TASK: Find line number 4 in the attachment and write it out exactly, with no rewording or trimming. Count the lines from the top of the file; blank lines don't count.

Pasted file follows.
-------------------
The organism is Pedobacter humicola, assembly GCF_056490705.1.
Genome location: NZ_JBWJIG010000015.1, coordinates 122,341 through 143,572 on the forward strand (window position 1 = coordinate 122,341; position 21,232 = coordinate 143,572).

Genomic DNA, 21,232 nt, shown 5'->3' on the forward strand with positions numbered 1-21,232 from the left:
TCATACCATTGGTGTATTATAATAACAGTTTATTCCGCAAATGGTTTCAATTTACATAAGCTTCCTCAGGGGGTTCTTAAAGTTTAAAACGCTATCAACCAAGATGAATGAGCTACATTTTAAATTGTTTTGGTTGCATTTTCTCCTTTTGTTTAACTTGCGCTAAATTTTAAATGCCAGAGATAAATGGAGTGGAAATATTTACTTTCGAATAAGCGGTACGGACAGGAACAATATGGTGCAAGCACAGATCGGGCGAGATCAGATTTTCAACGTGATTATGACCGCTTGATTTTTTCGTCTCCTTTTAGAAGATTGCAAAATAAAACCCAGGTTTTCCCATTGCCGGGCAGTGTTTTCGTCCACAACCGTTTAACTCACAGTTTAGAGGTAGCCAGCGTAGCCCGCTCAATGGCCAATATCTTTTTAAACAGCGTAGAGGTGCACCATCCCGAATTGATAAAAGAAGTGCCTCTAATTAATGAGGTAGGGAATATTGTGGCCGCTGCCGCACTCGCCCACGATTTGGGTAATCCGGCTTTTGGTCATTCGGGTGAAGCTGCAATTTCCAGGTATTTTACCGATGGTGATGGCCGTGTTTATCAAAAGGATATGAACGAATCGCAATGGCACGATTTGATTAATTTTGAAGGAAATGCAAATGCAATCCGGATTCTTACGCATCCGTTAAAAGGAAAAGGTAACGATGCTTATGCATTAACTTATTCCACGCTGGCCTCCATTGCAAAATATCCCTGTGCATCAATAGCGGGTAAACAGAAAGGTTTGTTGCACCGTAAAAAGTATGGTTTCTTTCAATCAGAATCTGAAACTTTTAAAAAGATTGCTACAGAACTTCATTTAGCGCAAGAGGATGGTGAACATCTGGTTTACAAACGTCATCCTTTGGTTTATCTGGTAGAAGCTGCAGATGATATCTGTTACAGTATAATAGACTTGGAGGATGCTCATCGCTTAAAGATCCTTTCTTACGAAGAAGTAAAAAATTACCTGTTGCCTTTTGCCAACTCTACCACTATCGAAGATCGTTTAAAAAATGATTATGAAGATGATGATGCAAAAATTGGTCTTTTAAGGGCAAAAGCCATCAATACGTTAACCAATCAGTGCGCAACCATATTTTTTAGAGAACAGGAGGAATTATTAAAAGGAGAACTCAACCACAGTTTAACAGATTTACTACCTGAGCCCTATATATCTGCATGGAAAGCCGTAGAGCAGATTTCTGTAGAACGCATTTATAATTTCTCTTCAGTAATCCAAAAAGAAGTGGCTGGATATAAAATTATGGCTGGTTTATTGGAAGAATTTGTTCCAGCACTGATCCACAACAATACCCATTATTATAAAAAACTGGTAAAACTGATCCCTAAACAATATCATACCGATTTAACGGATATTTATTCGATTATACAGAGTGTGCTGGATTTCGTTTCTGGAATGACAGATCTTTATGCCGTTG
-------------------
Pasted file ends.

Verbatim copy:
TCATACCATTGGTGTATTATAATAACAGTTTATTCCGCAAATGGTTTCAATTTACATAAGCTTCCTCAGGGGGTTCTTAAAGTTTAAAACGCTATCAACCAAGATGAATGAGCTACATTTTAAATTGTTTTGGTTGCATTTTCTCCTTTTGTTTAACTTGCGCTAAATTTTAAATGCCAGAGATAAATGGAGTGGAAATATTTACTTTCGAATAAGCGGTACGGACAGGAACAATATGGTGCAAGCACAGATCGGGCGAGATCAGATTTTCAACGTGATTATGACCGCTTGATTTTTTCGTCTCCTTTTAGAAGATTGCAAAATAAAACCCAGGTTTTCCCATTGCCGGGCAGTGTTTTCGTCCACAACCGTTTAACTCACAGTTTAGAGGTAGCCAGCGTAGCCCGCTCAATGGCCAATATCTTTTTAAACAGCGTAGAGGTGCACCATCCCGAATTGATAAAAGAAGTGCCTCTAATTAATGAGGTAGGGAATATTGTGGCCGCTGCCGCACTCGCCCACGATTTGGGTAATCCGGCTTTTGGTCATTCGGGTGAAGCTGCAATTTCCAGGTATTTTACCGATGGTGATGGCCGTGTTTATCAAAAGGATATGAACGAATCGCAATGGCACGATTTGATTAATTTTGAAGGAAATGCAAATGCAATCCGGATTCTTACGCATCCGTTAAAAGGAAAAGGTAACGATGCTTATGCATTAACTTATTCCACGCTGGCCTCCATTGCAAAATATCCCTGTGCATCAATAGCGGGTAAACAGAAAGGTTTGTTGCACCGTAAAAAGTATGGTTTCTTTCAATCAGAATCTGAAACTTTTAAAAAGATTGCTACAGAACTTCATTTAGCGCAAGAGGATGGTGAACATCTGGTTTACAAACGTCATCCTTTGGTTTATCTGGTAGAAGCTGCAGATGATATCTGTTACAGTATAATAGACTTGGAGGATGCTCATCGCTTAAAGATCCTTTCTTACGAAGAAGTAAAAAATTACCTGTTGCCTTTTGCCAACTCTACCACTATCGAAGATCGTTTAAAAAATGATTATGAAGATGATGATGCAAAAATTGGTCTTTTAAGGGCAAAAGCCATCAATACGTTAACCAATCAGTGCGCAACCATATTTTTTAGAGAACAGGAGGAATTATTAAAAGGAGAACTCAACCACAGTTTAACAGATTTACTACCTGAGCCCTATATATCTGCATGGAAAGCCGTAGAGCAGATTTCTGTAGAACGCATTTATAATTTCTCTTCAGTAATCCAAAAAGAAGTGGCTGGATATAAAATTATGGCTGGTTTATTGGAAGAATTTGTTCCAGCACTGATCCACAACAATACCCATTATTATAAAAAACTGGTAAAACTGATCCCTAAACAATATCATACCGATTTAACGGATATTTATTCGATTATACAGAGTGTGCTGGATTTCGTTTCTGGAATGACAGATCTTTATGCCGTTG